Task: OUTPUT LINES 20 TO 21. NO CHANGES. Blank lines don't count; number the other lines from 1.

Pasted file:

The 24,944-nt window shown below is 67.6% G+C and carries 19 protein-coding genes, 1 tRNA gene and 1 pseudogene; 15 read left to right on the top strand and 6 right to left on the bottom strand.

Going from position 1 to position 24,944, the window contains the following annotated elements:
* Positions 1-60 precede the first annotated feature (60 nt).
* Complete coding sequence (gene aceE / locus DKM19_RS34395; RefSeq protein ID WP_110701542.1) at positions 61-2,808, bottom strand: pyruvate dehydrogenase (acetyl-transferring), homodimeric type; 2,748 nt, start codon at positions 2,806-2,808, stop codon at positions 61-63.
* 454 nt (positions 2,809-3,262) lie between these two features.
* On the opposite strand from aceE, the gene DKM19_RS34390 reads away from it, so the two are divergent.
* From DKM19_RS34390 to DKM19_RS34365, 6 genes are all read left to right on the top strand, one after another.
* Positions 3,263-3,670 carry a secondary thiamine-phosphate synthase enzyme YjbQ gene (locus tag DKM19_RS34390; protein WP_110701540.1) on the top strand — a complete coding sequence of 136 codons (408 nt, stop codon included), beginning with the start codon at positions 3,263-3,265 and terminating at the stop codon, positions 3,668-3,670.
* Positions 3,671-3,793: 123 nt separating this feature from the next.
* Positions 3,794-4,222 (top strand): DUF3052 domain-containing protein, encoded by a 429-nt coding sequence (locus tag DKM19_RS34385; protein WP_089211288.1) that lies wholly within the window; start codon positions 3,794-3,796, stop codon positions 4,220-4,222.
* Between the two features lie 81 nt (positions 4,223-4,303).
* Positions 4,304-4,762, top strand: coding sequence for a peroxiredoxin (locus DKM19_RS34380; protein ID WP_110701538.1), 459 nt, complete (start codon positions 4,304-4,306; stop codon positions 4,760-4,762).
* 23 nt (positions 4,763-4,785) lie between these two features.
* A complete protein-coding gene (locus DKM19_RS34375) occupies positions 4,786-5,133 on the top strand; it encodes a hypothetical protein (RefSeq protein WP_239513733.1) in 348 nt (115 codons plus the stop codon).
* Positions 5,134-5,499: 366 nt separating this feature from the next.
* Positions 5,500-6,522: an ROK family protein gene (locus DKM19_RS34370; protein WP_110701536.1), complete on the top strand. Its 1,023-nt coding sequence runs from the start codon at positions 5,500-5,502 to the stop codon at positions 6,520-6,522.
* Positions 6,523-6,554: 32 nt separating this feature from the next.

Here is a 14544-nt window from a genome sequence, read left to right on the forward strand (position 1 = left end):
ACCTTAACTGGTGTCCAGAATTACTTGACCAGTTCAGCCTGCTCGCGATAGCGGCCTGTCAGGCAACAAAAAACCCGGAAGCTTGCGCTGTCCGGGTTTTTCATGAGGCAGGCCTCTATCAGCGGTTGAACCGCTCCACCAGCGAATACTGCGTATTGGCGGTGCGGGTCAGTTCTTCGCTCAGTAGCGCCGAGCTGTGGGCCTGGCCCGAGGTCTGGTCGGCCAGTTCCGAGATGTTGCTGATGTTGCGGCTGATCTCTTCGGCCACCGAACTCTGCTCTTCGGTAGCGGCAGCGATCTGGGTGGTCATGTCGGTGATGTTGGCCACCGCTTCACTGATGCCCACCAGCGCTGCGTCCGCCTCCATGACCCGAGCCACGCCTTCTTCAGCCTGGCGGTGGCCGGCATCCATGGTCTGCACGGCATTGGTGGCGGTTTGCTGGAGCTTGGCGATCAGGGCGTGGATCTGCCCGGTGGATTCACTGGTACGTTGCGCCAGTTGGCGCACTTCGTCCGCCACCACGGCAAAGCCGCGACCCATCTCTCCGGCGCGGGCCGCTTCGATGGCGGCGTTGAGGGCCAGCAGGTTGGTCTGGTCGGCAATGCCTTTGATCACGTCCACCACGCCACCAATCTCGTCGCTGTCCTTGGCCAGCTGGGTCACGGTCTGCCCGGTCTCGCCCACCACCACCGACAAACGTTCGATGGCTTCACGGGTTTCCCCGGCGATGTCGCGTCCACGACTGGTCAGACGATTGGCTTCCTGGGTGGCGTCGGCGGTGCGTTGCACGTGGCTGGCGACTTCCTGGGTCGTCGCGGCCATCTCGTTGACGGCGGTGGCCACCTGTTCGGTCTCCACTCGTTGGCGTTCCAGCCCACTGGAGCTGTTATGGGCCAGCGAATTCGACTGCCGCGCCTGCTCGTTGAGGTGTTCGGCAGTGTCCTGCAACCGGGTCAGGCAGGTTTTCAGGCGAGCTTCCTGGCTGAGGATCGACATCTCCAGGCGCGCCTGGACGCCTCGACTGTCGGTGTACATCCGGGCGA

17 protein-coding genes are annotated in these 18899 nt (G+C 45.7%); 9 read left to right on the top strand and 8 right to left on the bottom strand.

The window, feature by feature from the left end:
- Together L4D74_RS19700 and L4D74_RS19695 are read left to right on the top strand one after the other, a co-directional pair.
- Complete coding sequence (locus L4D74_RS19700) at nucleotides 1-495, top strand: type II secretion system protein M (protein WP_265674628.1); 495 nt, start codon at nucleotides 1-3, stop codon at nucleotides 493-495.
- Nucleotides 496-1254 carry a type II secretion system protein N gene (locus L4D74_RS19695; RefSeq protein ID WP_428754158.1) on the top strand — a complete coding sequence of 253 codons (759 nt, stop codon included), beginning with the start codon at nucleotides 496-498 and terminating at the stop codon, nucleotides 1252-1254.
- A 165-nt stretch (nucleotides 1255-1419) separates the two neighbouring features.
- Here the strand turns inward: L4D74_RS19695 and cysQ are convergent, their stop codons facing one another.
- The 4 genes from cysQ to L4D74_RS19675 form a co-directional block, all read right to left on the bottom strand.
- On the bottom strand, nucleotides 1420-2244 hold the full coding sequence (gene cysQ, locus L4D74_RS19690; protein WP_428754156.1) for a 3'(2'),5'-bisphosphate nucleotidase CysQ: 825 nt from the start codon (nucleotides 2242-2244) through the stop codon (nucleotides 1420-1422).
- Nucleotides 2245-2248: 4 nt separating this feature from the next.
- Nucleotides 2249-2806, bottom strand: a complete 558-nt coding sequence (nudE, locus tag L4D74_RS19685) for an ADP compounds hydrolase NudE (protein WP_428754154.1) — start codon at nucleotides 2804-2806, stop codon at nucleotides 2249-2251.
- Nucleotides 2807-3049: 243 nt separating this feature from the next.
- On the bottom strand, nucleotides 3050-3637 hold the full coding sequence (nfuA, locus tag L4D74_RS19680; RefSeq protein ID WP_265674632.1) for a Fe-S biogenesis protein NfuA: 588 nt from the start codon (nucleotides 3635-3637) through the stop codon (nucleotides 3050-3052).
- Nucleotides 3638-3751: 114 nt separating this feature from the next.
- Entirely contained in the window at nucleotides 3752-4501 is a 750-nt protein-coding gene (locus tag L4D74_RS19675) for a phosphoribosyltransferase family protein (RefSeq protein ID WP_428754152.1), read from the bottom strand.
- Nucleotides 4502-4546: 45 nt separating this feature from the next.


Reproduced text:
17 protein-coding genes are annotated in these 18899 nt (G+C 45.7%); 9 read left to right on the top strand and 8 right to left on the bottom strand.

The window, feature by feature from the left end: